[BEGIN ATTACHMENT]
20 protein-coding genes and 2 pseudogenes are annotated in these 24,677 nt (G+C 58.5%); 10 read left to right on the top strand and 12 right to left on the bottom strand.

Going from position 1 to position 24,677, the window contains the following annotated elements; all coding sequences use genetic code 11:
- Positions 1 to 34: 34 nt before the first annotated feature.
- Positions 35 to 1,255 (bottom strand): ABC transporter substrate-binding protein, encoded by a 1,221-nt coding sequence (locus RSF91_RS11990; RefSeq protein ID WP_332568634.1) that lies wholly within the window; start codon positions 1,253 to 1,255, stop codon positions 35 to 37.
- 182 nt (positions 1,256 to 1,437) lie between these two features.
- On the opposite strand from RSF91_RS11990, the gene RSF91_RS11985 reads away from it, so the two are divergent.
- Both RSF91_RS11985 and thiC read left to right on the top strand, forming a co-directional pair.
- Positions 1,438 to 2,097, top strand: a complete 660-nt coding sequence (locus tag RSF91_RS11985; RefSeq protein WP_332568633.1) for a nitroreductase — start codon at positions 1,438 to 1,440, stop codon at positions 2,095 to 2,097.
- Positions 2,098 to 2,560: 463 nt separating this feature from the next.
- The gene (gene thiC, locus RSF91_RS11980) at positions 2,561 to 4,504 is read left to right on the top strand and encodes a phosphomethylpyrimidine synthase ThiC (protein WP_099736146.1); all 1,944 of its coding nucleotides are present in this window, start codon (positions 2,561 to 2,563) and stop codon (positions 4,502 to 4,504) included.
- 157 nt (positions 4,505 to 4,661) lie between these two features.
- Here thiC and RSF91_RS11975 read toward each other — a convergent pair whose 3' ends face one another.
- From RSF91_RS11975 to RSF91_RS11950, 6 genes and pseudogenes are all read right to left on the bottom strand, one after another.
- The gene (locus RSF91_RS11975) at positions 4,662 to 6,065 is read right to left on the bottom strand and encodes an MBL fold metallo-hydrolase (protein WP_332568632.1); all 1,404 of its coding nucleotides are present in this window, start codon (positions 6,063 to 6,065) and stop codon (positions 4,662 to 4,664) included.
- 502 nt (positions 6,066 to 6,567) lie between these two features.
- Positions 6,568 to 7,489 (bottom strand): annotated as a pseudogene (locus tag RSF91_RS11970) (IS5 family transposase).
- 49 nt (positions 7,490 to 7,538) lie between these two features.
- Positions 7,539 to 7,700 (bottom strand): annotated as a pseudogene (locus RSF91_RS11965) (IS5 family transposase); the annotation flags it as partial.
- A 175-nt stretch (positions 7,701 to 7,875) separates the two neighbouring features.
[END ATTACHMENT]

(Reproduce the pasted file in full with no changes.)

20 protein-coding genes and 2 pseudogenes are annotated in these 24,677 nt (G+C 58.5%); 10 read left to right on the top strand and 12 right to left on the bottom strand.

Going from position 1 to position 24,677, the window contains the following annotated elements; all coding sequences use genetic code 11:
- Positions 1 to 34: 34 nt before the first annotated feature.
- Positions 35 to 1,255 (bottom strand): ABC transporter substrate-binding protein, encoded by a 1,221-nt coding sequence (locus RSF91_RS11990; RefSeq protein ID WP_332568634.1) that lies wholly within the window; start codon positions 1,253 to 1,255, stop codon positions 35 to 37.
- 182 nt (positions 1,256 to 1,437) lie between these two features.
- On the opposite strand from RSF91_RS11990, the gene RSF91_RS11985 reads away from it, so the two are divergent.
- Both RSF91_RS11985 and thiC read left to right on the top strand, forming a co-directional pair.
- Positions 1,438 to 2,097, top strand: a complete 660-nt coding sequence (locus tag RSF91_RS11985; RefSeq protein WP_332568633.1) for a nitroreductase — start codon at positions 1,438 to 1,440, stop codon at positions 2,095 to 2,097.
- Positions 2,098 to 2,560: 463 nt separating this feature from the next.
- The gene (gene thiC, locus RSF91_RS11980) at positions 2,561 to 4,504 is read left to right on the top strand and encodes a phosphomethylpyrimidine synthase ThiC (protein WP_099736146.1); all 1,944 of its coding nucleotides are present in this window, start codon (positions 2,561 to 2,563) and stop codon (positions 4,502 to 4,504) included.
- 157 nt (positions 4,505 to 4,661) lie between these two features.
- Here thiC and RSF91_RS11975 read toward each other — a convergent pair whose 3' ends face one another.
- From RSF91_RS11975 to RSF91_RS11950, 6 genes and pseudogenes are all read right to left on the bottom strand, one after another.
- The gene (locus RSF91_RS11975) at positions 4,662 to 6,065 is read right to left on the bottom strand and encodes an MBL fold metallo-hydrolase (protein WP_332568632.1); all 1,404 of its coding nucleotides are present in this window, start codon (positions 6,063 to 6,065) and stop codon (positions 4,662 to 4,664) included.
- 502 nt (positions 6,066 to 6,567) lie between these two features.
- Positions 6,568 to 7,489 (bottom strand): annotated as a pseudogene (locus tag RSF91_RS11970) (IS5 family transposase).
- 49 nt (positions 7,490 to 7,538) lie between these two features.
- Positions 7,539 to 7,700 (bottom strand): annotated as a pseudogene (locus RSF91_RS11965) (IS5 family transposase); the annotation flags it as partial.
- A 175-nt stretch (positions 7,701 to 7,875) separates the two neighbouring features.